Recently Jason Fried wrote an article titled “Is Your door Really Always Open?” In it, he suggests that having an open door policy is great but also a cop-out. And I agree with him. So much so that I would like to go a little deeper as to why this is a problem.
I am an introvert and a bit shy. because of those traits, it is going to take a lot for me to go into my bosses office and talk. I am not going to do this unless I absolutely have to or I know it is likely that my point will be made. Recently I came across some videos called “The Power of Introverts” that suggests that this is a trait of introverts as a whole. They tend to be more calculated when they speak up and wont do so unless they know they will be heard.
What this means to a manager is that having an open door isn’t enough. It means that many of the employees a managers has are not just going randomly walk into your office and talk.
The other problem that I have seen with open door policies is that employees only use them to bring up problems or things they want to change.
Why don't you get open honest feedback from your people? Because when you didn't like it, you accused them of "not being a team player".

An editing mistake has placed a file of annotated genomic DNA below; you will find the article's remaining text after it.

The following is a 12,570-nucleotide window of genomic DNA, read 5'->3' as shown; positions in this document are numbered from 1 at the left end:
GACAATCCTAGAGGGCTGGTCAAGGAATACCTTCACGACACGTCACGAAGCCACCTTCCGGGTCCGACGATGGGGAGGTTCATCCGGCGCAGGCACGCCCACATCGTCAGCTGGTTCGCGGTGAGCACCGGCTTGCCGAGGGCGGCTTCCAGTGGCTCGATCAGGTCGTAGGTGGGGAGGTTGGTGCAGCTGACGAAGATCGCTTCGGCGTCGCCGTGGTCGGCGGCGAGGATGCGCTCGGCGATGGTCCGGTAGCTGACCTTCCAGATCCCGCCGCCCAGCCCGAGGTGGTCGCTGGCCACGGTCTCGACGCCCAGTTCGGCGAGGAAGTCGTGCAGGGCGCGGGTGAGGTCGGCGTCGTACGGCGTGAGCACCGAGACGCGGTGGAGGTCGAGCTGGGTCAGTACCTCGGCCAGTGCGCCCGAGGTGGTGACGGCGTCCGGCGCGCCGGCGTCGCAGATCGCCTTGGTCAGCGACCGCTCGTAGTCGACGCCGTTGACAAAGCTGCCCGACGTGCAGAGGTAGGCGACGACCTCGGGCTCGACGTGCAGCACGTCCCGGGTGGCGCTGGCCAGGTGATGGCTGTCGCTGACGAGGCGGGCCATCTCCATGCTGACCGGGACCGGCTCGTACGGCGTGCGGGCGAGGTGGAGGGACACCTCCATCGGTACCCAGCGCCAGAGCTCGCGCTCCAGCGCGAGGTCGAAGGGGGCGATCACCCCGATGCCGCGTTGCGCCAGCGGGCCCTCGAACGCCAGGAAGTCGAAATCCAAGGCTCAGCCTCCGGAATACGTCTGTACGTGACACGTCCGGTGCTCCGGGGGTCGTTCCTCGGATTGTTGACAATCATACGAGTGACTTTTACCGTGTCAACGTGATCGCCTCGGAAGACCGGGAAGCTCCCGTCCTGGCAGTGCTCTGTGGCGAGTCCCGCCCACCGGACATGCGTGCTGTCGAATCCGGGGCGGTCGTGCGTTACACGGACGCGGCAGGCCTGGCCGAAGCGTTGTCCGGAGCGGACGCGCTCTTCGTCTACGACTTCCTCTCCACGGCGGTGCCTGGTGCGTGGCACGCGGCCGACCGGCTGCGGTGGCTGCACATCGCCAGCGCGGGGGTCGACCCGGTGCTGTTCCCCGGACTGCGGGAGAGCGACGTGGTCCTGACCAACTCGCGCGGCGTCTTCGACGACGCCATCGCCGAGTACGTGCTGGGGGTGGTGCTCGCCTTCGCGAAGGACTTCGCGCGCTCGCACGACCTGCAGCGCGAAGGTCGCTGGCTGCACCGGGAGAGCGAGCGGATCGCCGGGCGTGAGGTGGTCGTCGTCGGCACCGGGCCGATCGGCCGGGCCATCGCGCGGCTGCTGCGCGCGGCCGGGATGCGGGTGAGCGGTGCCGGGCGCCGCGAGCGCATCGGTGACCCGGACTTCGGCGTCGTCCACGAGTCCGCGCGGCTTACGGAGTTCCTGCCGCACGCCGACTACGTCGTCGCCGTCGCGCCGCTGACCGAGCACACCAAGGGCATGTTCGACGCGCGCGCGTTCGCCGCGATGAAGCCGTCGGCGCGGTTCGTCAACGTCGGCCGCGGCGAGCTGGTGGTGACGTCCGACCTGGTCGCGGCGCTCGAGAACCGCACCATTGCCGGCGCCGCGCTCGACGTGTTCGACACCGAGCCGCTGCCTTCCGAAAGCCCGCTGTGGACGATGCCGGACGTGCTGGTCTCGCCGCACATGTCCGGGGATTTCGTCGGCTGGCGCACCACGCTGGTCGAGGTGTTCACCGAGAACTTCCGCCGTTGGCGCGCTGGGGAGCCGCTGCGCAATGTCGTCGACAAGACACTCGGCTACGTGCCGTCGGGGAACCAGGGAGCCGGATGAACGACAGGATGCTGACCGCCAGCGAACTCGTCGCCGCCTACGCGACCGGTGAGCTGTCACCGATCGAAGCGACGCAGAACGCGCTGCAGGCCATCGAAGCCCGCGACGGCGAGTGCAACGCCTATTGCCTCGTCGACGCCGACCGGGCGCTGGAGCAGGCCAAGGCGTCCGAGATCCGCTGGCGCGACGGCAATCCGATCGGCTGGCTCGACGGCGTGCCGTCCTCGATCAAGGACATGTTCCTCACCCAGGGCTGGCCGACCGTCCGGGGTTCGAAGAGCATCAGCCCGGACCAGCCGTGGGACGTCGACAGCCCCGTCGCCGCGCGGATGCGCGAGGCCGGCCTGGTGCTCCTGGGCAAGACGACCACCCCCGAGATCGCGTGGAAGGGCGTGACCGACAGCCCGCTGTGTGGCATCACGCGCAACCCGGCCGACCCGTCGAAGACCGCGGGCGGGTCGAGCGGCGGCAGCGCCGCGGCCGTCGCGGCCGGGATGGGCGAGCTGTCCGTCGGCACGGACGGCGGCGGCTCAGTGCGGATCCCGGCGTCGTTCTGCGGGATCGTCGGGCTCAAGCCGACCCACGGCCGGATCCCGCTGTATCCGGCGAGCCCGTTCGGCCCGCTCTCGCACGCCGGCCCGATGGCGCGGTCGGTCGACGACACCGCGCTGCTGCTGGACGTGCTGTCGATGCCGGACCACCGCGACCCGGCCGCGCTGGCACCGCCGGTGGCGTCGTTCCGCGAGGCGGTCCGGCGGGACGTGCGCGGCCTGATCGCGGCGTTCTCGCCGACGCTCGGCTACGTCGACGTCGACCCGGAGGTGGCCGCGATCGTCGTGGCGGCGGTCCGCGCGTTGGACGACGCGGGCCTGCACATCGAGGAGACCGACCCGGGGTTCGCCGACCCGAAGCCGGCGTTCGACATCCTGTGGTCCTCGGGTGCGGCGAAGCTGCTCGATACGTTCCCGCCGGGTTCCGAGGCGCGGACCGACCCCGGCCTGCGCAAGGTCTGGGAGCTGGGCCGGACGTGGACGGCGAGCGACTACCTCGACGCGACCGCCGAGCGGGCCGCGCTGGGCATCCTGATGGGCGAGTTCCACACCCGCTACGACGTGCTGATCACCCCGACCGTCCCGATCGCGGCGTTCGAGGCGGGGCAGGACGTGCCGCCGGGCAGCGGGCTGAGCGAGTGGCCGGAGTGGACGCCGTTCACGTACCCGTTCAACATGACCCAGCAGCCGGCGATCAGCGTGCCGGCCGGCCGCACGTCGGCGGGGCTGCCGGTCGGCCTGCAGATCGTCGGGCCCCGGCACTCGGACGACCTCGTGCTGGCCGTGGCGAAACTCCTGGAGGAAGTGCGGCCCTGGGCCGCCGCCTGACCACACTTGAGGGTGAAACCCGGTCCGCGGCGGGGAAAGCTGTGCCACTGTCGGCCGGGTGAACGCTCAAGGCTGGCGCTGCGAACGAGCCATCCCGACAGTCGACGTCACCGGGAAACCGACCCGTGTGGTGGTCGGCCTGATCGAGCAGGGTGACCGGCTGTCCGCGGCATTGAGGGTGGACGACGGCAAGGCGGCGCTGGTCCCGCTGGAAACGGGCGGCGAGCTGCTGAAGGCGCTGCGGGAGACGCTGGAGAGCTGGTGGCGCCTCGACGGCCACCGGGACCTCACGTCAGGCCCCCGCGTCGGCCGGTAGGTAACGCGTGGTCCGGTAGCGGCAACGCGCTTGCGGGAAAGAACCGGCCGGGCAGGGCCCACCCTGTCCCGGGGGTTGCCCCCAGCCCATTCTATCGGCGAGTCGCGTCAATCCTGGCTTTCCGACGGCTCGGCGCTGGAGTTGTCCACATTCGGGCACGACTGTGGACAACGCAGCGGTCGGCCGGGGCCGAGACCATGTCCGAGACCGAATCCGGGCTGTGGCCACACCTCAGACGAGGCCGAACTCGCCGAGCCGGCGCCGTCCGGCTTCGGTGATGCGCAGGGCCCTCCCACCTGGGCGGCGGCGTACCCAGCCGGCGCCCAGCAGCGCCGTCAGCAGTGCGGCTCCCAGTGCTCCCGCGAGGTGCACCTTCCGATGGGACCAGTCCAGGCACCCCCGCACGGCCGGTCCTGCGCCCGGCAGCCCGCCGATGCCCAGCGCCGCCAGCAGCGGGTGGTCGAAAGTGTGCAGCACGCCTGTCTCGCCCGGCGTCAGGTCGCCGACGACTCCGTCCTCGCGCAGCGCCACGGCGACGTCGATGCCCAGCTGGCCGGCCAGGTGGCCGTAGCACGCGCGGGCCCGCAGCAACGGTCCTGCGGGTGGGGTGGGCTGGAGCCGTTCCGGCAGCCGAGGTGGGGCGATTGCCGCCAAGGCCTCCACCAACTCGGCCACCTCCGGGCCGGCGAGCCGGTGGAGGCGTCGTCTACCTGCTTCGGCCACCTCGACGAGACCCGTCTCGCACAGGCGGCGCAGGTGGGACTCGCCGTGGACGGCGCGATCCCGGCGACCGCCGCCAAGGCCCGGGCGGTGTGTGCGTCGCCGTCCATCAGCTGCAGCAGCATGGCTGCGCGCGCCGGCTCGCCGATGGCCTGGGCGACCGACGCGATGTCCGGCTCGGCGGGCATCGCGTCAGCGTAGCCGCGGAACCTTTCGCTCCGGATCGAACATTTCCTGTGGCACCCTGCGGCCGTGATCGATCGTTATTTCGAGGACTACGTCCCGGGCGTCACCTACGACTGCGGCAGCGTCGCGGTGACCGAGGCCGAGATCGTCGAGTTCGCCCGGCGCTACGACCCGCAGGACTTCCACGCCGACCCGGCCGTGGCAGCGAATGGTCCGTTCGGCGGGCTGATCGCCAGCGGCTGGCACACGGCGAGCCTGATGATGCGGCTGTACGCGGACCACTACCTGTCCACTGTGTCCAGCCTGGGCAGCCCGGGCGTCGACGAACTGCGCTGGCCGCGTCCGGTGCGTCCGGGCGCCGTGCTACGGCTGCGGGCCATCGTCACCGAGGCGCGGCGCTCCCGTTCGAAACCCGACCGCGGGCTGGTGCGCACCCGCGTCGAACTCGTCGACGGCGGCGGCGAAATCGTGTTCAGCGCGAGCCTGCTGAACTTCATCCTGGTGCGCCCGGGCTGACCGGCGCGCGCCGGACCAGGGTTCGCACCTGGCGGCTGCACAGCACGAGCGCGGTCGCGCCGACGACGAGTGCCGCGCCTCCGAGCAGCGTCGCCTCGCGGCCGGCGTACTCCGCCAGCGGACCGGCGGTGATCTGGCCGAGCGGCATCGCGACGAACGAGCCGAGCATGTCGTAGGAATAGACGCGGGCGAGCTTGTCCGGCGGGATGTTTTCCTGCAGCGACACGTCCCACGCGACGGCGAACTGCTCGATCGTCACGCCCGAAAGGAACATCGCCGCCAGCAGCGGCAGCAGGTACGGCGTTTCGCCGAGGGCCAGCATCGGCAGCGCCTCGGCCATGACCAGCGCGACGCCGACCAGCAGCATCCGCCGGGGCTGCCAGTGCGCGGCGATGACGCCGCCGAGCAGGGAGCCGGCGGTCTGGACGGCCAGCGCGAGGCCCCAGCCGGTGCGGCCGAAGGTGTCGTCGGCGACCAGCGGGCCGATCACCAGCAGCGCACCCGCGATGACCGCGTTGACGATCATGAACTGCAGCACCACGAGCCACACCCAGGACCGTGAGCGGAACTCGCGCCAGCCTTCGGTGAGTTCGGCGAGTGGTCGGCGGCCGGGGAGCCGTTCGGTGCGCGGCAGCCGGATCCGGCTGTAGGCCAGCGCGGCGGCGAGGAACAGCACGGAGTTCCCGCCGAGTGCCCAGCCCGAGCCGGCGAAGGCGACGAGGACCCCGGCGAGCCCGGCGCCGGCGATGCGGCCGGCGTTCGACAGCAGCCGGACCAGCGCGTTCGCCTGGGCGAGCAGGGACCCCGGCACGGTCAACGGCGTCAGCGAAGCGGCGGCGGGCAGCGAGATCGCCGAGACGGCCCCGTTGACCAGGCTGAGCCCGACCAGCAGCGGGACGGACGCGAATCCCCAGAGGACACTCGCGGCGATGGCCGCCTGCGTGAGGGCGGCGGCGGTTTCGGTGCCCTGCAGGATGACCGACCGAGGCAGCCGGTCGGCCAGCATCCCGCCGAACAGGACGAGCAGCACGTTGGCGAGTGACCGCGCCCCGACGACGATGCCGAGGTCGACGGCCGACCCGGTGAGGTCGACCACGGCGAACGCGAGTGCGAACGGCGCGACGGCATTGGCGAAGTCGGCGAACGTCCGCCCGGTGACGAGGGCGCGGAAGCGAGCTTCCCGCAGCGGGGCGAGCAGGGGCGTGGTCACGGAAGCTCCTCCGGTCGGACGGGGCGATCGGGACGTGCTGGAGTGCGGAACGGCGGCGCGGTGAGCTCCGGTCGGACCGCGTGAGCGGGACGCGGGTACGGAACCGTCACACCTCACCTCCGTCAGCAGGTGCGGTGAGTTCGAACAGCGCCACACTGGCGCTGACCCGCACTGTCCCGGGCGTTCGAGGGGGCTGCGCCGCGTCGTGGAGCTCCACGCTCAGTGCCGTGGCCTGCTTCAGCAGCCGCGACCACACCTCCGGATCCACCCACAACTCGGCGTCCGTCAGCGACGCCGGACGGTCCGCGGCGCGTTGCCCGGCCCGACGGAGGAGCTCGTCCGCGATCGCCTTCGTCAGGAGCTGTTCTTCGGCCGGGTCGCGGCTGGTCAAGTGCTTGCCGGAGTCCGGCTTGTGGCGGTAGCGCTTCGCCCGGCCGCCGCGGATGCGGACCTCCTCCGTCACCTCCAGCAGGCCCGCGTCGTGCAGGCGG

— Ed Weissman (@edw519) May 8, 2014
If an employee is to honest to often they get labeled. Labels are bad. It is hard to remove labels. Labels keep employee opening up because they don’t want the label.
As an employee, these are the main two things that keep me from bursting into my bosses office and being honest. As an employee, the easiest way to fix these problems is to do what Jason Fried suggested in his article. That is, as a manager/boss, you need to be the one to open the communication. You need to go out and actively communicate with your employees. Once they get comfortable, they will be honest and more willing to come to you about anything. This has the added bonus of hearing more than just the negative things going on in the office.